• Advancing Conservation-irrigation Techniques for Underserved Producers in the Salinas Valley (ACT-UP). 2018-2020.  ALBA carried out a CA NRCS Conservation Innovations Grant project that evaluated the use of Nelson Windfighters as an alternative to traditional impact sprinkler heads for row crop production. A link to the fact sheet can be found here.

We stay pretty focused on helping our participants on the farm. But sometimes you can meet people from all over by just staying home. ALBA hosts over 1,000 kids on school field trips each year and hosts regular visits from local and regional high schools. ALBA is also hosts university students studying sustainable and equitable agriculture and food systems.


Cal Poly logo


We have also had the pleasure of hosting international groups who show interest in a combination of issues spanning organic agriculture, new farm incubation, farmworkers rights and rural economic development. Visitors have come from. Brazil, Canada, Chile, China, Cuba, Denmark, El Salvador, Ivory Coast, Mexico, South Africa, Uzbekistan and Vietnam.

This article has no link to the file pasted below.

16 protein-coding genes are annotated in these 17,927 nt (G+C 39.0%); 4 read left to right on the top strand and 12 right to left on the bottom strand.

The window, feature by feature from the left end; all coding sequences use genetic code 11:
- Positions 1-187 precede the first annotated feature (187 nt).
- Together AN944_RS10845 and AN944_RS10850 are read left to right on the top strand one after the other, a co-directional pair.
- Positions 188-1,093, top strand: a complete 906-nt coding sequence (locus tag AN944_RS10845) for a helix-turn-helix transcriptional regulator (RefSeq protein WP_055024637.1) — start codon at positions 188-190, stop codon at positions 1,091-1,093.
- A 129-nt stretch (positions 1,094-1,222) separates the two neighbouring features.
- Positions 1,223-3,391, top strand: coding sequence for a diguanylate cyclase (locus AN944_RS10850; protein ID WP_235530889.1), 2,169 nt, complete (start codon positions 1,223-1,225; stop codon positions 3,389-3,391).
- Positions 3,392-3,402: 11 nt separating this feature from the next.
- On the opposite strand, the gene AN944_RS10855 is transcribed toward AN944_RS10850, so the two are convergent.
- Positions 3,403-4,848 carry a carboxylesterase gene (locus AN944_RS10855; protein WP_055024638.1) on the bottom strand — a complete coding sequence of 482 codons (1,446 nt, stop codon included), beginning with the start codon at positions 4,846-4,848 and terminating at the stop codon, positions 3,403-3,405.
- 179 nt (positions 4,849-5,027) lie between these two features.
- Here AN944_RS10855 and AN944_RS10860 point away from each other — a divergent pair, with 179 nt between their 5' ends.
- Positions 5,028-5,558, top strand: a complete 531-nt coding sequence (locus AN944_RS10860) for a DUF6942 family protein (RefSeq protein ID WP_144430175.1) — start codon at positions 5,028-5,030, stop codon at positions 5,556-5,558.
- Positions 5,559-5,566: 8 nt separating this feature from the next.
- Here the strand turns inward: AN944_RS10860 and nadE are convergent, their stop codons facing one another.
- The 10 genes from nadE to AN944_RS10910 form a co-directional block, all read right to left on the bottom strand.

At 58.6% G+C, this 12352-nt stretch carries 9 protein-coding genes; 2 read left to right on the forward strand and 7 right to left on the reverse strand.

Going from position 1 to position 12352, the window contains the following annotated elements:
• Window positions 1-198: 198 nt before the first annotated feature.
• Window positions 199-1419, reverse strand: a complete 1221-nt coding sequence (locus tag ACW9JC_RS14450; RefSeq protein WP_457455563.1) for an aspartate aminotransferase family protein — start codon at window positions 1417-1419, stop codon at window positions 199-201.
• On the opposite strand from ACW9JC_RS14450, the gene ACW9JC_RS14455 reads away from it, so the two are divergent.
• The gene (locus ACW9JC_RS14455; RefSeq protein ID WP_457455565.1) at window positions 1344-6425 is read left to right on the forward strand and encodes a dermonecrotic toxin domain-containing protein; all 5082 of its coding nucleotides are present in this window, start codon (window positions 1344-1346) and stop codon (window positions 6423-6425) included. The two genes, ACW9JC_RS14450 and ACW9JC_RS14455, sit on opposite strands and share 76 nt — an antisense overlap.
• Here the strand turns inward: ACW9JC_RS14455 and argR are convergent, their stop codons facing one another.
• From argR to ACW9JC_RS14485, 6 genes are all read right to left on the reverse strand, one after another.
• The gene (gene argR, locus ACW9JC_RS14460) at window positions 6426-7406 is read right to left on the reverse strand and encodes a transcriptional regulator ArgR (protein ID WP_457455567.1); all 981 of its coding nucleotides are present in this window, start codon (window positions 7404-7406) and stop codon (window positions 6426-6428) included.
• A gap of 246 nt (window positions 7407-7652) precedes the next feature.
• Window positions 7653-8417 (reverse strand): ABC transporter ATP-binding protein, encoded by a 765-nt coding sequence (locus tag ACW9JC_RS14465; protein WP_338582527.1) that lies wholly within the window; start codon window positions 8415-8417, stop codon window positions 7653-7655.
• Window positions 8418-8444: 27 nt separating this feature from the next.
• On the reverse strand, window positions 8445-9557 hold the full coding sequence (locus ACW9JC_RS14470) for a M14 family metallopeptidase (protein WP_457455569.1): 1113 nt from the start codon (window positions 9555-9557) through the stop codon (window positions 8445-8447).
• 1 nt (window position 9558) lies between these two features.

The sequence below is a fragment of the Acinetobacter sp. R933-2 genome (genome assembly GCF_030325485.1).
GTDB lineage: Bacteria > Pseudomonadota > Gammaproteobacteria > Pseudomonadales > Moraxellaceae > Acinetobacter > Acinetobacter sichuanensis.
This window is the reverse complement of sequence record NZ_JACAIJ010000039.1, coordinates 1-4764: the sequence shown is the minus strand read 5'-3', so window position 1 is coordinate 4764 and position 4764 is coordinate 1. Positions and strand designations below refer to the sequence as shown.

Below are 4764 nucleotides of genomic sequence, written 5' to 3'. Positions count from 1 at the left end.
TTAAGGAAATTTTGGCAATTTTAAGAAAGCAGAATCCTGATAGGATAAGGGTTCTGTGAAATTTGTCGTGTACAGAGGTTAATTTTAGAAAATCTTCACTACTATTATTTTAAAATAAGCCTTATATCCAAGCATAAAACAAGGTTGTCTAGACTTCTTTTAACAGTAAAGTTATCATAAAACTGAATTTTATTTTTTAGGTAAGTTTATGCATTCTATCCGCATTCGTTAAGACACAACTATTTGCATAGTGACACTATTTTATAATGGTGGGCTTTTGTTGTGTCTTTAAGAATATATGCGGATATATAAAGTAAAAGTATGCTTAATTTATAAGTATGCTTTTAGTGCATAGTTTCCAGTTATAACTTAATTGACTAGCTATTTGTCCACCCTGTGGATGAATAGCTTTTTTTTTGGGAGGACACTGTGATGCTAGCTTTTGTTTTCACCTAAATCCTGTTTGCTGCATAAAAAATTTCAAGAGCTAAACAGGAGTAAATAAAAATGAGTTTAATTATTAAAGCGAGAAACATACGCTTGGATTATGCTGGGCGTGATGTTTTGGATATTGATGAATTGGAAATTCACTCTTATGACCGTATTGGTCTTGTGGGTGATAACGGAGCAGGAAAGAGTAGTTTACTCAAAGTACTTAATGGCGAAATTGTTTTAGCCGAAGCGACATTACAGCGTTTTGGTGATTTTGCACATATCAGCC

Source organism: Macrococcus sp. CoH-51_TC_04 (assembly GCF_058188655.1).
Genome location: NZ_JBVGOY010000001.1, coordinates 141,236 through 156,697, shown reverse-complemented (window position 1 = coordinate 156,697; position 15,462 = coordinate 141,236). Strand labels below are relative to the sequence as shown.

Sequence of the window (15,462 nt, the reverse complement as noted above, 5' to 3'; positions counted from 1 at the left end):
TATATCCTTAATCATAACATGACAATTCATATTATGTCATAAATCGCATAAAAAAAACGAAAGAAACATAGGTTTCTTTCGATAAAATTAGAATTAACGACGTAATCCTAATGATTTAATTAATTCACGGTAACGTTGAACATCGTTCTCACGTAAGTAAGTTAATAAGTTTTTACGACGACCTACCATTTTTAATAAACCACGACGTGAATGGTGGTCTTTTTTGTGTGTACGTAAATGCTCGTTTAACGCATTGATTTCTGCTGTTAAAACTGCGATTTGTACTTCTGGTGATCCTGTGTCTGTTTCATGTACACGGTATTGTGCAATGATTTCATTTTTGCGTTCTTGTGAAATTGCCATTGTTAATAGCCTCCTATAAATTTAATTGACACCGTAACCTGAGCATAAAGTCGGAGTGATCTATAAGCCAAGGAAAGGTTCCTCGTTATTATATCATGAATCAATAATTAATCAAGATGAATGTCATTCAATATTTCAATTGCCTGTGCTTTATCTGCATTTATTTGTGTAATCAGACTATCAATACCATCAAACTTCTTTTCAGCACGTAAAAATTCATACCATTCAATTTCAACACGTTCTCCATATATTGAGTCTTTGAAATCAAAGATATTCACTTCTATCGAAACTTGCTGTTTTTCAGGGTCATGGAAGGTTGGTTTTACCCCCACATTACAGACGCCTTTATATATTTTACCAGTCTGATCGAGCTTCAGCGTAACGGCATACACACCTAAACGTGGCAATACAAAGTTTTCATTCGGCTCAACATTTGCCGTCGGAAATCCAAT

ALBA also does its part to speak out on behalf of beginning and minority farmers giving testimony to elected leaders and advocacy organizations. ALBA is honored to have been selected to participate in the Small Farm Advisory Group by Secretary Karen Ross of the California Department of Food and Agriculture. ALBA also works with peer networks on the state and national level.


National Sustainable Agriculture Coalition. Is an alliance of grassroots organizations that advocates for federal policy reform to advance the sustainability of agriculture, food systems, natural resources, and rural communities. NSAC’s vision of agriculture is one where a safe, nutritious, ample, and affordable food supply is produced by a legion of family farmers who make a decent living pursuing their trade, while protecting the environment, and contributing to the strength and stability of their communities.